FIG. 10 illustrates a spinal fusion device 1000 with an outer surface 1100, 1200, 1500, 1600 having a substantially narrow rectangular shape. Using a posterior surgical incision, the insertion end 1100 of the device 1000 can be guided into the intervertebral space prior to positioning the trailing end 1200 in the intervertebral space, thereby allowing the fill port 1400 on the trailing end 1200 to remain accessible via the same posterior surgical incision. A delivery device can be inserted into the same posterior surgical incision to deliver cement to fill port 1400 until the cement fills the hollow core 1300 and is directed through openings in the upper and lower endplate facing surfaces 1500, 1600 to contact the upper and lower vertebral surfaces that are directly above and below, respectively, the device 1000. An internal wall 1800 separates the graft compartment 1700, which is for receiving bone graft material, from the hollow core 1300. The graft compartment, preferably extends from the upper endplate facing surface 1500 to the lower endplate facing surface 1600. In further embodiments, the upper endplate and lower endplate facing surfaces 1500, 1600 can also include teeth structures (such as those illustrated in FIG. 1) to resist dislocation within and/or expulsion from the intervertebral space.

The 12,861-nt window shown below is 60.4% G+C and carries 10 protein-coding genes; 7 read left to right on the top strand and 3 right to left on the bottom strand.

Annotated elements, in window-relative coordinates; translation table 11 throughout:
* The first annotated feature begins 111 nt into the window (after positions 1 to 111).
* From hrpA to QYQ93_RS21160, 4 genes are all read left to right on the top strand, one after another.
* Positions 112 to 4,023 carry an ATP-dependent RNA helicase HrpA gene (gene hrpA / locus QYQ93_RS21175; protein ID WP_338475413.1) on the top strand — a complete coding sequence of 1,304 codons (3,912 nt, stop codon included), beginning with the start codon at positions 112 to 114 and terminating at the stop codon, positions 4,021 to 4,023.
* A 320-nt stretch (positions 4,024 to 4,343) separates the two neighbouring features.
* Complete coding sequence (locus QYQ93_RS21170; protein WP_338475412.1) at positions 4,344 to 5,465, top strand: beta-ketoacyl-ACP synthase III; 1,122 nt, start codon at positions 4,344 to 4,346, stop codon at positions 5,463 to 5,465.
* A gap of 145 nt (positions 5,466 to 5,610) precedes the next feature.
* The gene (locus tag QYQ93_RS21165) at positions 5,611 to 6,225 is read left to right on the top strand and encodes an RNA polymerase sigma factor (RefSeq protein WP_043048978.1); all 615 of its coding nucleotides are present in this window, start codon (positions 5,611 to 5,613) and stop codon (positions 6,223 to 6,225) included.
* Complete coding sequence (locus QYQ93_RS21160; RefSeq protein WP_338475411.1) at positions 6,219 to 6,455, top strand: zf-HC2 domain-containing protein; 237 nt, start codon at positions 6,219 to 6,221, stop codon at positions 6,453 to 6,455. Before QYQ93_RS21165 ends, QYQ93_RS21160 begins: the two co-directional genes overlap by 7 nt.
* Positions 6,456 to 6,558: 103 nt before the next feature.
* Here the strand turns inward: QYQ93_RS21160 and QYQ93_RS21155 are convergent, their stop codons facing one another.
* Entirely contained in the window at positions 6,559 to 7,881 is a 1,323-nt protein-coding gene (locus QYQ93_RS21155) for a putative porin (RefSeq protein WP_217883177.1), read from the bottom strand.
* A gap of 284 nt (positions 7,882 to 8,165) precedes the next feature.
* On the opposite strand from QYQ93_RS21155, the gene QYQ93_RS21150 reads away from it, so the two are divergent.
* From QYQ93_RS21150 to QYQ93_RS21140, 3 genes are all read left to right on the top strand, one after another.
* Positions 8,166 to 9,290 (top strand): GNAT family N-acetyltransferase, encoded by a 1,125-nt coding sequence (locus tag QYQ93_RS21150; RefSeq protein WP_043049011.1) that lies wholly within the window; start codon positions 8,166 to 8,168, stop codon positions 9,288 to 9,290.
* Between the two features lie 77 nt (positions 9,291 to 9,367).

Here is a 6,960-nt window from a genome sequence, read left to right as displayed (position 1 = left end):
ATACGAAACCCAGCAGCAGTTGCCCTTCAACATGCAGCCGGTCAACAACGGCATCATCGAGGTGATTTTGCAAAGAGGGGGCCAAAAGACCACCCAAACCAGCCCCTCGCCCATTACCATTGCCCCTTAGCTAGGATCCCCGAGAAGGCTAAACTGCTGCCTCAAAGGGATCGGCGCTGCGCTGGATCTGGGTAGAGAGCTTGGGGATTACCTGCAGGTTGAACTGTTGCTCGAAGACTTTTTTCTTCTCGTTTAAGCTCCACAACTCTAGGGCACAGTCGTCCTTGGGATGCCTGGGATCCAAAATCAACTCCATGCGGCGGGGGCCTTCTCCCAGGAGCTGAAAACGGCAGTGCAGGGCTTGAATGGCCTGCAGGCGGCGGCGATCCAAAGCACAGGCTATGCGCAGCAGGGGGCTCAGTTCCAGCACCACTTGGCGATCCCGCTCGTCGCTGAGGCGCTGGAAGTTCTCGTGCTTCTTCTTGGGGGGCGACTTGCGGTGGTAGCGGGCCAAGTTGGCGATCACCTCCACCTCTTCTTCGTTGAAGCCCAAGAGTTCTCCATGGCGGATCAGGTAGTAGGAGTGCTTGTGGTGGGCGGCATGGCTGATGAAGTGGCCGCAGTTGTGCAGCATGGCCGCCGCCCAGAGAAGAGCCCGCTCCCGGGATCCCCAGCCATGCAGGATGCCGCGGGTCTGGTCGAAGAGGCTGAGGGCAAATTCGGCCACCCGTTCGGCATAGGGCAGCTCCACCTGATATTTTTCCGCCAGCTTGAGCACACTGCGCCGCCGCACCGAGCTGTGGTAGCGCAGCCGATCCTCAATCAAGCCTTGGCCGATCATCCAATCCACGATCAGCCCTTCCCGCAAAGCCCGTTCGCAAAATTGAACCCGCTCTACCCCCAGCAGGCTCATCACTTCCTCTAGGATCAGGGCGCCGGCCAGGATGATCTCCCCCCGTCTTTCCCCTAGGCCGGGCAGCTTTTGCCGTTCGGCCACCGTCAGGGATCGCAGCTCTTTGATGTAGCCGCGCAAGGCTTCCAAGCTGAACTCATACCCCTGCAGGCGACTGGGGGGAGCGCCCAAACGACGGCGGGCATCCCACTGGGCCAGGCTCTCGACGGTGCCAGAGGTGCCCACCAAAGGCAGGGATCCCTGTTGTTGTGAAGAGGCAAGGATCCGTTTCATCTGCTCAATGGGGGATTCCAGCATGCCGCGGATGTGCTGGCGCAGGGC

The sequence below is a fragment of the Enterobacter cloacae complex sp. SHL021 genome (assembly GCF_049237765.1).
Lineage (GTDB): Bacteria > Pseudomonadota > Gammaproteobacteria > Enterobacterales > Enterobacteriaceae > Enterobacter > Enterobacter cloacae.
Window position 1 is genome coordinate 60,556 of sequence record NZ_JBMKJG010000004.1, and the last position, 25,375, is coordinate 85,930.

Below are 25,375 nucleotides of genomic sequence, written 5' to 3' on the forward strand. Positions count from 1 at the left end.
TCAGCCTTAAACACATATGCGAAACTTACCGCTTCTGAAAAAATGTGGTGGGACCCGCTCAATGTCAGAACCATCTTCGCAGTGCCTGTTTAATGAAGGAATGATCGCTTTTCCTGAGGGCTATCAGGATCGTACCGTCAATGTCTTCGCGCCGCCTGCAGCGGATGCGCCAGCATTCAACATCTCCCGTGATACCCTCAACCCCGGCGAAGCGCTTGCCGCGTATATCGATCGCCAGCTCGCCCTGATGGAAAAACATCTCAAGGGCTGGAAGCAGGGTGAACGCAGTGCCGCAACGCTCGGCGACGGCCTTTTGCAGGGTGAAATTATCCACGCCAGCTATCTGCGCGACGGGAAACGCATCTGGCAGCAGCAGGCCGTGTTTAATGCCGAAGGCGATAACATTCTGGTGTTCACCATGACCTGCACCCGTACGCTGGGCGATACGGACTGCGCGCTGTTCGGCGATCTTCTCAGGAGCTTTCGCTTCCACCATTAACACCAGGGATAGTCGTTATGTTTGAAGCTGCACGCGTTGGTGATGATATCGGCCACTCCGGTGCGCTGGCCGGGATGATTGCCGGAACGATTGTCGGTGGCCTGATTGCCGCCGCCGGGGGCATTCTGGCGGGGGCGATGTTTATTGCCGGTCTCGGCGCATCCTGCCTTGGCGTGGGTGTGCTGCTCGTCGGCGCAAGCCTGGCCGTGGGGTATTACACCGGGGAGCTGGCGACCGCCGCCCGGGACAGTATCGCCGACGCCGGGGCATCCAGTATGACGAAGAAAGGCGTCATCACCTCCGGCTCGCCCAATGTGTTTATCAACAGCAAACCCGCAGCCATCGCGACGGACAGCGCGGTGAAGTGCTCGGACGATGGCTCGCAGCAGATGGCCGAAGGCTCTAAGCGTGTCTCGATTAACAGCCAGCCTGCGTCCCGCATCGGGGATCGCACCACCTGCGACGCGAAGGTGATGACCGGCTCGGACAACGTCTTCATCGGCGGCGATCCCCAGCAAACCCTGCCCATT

FIG. 11 illustrates a spinal fusion device 2000 with an outer surface 2100, 2200, 2500, 2600 having a substantially boomerang shape. Using a posterior surgical incision, the insertion end 2100 of the device 2000 can be guided into the intervertebral space prior to positioning the trailing end 2200 in the intervertebral space, thereby allowing the fill port 2400 on the trailing end 2200 to remain accessible via the same posterior surgical incision. A delivery device can be inserted into the same posterior surgical incision to deliver cement to fill port fill port 2400 until cement fills the hollow core 2300 and is directed through openings in the upper and lower endplate facing surfaces 2500, 2600 to contact the upper and lower vertebral surfaces that are directly above and below, respectively, the device 2000. An internal wall 2800 separates the graft compartment 2700, which is for receiving bone graft material, from the hollow core 2300. The graft compartment, preferably extends from the upper endplate facing surface 2500 to the lower endplate facing surface 2600. In further embodiments, the upper endplate and lower endplate facing surfaces 2500, 2600 can also include teeth structures (such as those illustrated in FIG. 1) to resist dislocation within and/or expulsion from the intervertebral space.